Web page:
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Two SLC runners escape the city to venture up the Wasatch Range’s second-highest peak
Utah’s 11,752-foot Mount Timpanogos is a trail runner’s paradise. Photo by Cy Waldron.
Caked blood stemming from a week-old cut stained my friend Adam’s trail-running shoes. A swath of gauze and tape on his lower leg appeared to hold the laceration together. As we laced up our shoes at the trailhead, I wondered if the impairment would slow down the indefatigable mountain runner. A short, wooly man in his mid-20s with stringy, muscular stature, he romps around 12,000-foot mountains like a sprightly pup on a Sunday jog.
Inside, I half hoped his injury would take him down just a notch, as running with him generally involves a lashing of the legs and lungs.
Two hours later, well into our run, we were surrounded by the lush forestry, peppered with cliff bands and scattered waterfalls of the Primrose Cirque, a gradual half moon of jagged topography that held us like a behemoth glove. If Adam was hurting, he didn’t show it. At all.
“See that rock face?” he said, gesturing emphatically. “It has excellent climbing. Or, in winter, you can skin up the looker’s right flank for nice turns, but look out for avalanche danger in early to mid-winter …” He relayed these details to me in his typical lisp-riddled staccato, illuminating his exploits on this four-season alpine playground.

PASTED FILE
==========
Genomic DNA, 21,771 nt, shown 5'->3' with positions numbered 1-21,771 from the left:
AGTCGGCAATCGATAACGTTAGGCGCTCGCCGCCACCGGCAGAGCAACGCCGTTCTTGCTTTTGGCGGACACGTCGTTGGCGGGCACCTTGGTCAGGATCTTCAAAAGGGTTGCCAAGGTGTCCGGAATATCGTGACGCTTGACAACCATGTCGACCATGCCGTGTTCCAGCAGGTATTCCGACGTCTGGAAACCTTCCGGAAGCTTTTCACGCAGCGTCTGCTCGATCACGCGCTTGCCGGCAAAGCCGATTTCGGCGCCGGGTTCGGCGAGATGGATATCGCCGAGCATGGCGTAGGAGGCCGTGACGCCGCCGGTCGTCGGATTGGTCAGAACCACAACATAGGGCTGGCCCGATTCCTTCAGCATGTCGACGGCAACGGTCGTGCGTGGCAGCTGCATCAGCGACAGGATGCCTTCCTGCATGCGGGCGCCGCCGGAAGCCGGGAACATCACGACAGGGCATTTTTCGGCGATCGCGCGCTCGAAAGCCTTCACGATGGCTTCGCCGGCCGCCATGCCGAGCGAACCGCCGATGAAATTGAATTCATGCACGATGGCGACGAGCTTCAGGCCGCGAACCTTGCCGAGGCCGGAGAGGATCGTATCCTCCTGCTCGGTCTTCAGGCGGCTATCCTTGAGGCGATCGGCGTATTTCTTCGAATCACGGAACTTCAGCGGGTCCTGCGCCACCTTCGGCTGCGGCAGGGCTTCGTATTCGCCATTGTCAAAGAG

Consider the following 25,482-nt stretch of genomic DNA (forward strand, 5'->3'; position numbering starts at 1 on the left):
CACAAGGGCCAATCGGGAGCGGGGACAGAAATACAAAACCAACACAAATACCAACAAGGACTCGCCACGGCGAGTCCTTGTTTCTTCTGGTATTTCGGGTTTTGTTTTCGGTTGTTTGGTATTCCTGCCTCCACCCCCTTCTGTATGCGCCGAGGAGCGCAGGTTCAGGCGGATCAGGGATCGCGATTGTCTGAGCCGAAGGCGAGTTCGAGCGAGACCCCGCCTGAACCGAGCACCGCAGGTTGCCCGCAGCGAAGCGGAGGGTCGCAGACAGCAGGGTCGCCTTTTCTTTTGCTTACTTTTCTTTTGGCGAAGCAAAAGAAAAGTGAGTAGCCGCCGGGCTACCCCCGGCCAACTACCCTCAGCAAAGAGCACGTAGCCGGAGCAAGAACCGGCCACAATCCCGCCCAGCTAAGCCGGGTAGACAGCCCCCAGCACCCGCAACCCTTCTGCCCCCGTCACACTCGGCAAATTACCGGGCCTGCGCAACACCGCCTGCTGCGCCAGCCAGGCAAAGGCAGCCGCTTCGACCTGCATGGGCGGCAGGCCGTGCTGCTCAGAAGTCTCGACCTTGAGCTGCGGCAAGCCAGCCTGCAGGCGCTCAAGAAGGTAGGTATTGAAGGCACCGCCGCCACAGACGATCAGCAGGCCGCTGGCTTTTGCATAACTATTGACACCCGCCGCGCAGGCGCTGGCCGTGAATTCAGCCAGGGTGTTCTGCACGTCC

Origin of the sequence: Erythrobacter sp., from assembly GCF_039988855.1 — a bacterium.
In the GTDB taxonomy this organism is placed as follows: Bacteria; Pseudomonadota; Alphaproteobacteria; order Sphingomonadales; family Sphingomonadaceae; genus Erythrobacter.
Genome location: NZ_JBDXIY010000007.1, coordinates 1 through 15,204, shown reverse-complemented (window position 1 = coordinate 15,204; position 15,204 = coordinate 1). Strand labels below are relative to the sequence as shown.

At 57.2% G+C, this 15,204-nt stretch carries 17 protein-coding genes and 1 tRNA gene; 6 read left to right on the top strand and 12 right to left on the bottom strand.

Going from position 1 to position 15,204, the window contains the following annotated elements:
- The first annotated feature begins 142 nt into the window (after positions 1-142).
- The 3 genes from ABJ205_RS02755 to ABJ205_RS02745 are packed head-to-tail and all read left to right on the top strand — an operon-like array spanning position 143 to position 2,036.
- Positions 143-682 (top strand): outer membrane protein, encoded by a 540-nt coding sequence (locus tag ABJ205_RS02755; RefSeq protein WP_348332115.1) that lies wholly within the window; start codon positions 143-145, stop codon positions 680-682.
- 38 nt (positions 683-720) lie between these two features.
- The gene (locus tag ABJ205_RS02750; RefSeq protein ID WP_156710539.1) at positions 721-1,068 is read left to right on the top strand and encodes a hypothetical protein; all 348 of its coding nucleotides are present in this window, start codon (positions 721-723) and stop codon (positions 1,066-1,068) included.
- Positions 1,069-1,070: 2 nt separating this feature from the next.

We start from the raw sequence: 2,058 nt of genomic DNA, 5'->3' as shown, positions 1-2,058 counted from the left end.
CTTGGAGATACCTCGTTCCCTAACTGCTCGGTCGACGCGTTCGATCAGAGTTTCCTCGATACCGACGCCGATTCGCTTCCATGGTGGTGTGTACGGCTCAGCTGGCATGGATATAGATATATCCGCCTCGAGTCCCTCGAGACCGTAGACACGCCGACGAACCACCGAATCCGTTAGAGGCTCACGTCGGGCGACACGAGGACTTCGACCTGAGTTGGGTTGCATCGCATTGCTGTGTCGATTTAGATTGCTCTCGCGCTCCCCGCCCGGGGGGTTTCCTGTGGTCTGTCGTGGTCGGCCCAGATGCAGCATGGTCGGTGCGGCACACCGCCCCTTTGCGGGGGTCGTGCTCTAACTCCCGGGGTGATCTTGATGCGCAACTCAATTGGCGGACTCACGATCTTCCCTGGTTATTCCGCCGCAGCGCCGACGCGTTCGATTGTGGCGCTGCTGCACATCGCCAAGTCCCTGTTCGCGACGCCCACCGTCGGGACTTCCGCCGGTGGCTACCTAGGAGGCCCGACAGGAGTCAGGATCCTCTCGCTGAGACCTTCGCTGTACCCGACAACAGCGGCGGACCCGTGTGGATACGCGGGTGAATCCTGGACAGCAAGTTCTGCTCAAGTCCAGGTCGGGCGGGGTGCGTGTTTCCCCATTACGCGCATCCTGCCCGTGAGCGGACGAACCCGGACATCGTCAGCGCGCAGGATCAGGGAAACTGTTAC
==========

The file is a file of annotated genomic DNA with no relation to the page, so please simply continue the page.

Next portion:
We were running Mount Timpanogos, or “Timp,” as it’s locally known, just east of American Fork, Utah, and under an hour’s drive south of Salt Lake City. At 11,752 feet, it’s the second tallest peak in the Wasatch Range, and its wide profile makes it appear as a half dozen mountains wrapped in one. The dizzying span of geography and challenging routes on Timp make for a brilliant day trip to escape the city.
Starting at the Timpooneke trailhead, we had run five flat miles of connector trails to reach the Aspen Grove Trail, which led us up toward the Primrose Cirque. Along the way, we cruised past aspens, chokecherry bushes, bluebells and Indian paintbrush.
Once we started uphill again from the Primrose Cirque, the incline didn’t back off until we reached the basin at Emerald Lake, a wide, flat bench two miles later. A few scraps of snow clung to the glacier feeding the lake. There at 10,300 feet, the summit massif showed off an almost 1,500-foot wall of pure vertical relief, with a layered display of limestone, quartzite and shale. We squinted to make out a shelter marking the summit on the edge of a precipice.
Adam launched into a rant on the limitations of gym workouts, saying, “There’s no simpler, better way to get stronger than running in the mountains.”
The trail soon disintegrated into a rock scramble, forcing a walk. Dried out from a coffee-fueled morning and my amateurish lack of hydration, I bonked. The 19-mile loop run we had planned now seemed overly ambitious. Adam jogged sturdily, and noting the approaching dark clouds, urged me on. Lightning storms are common and we were more than exposed as we ascended the narrow ridgeline.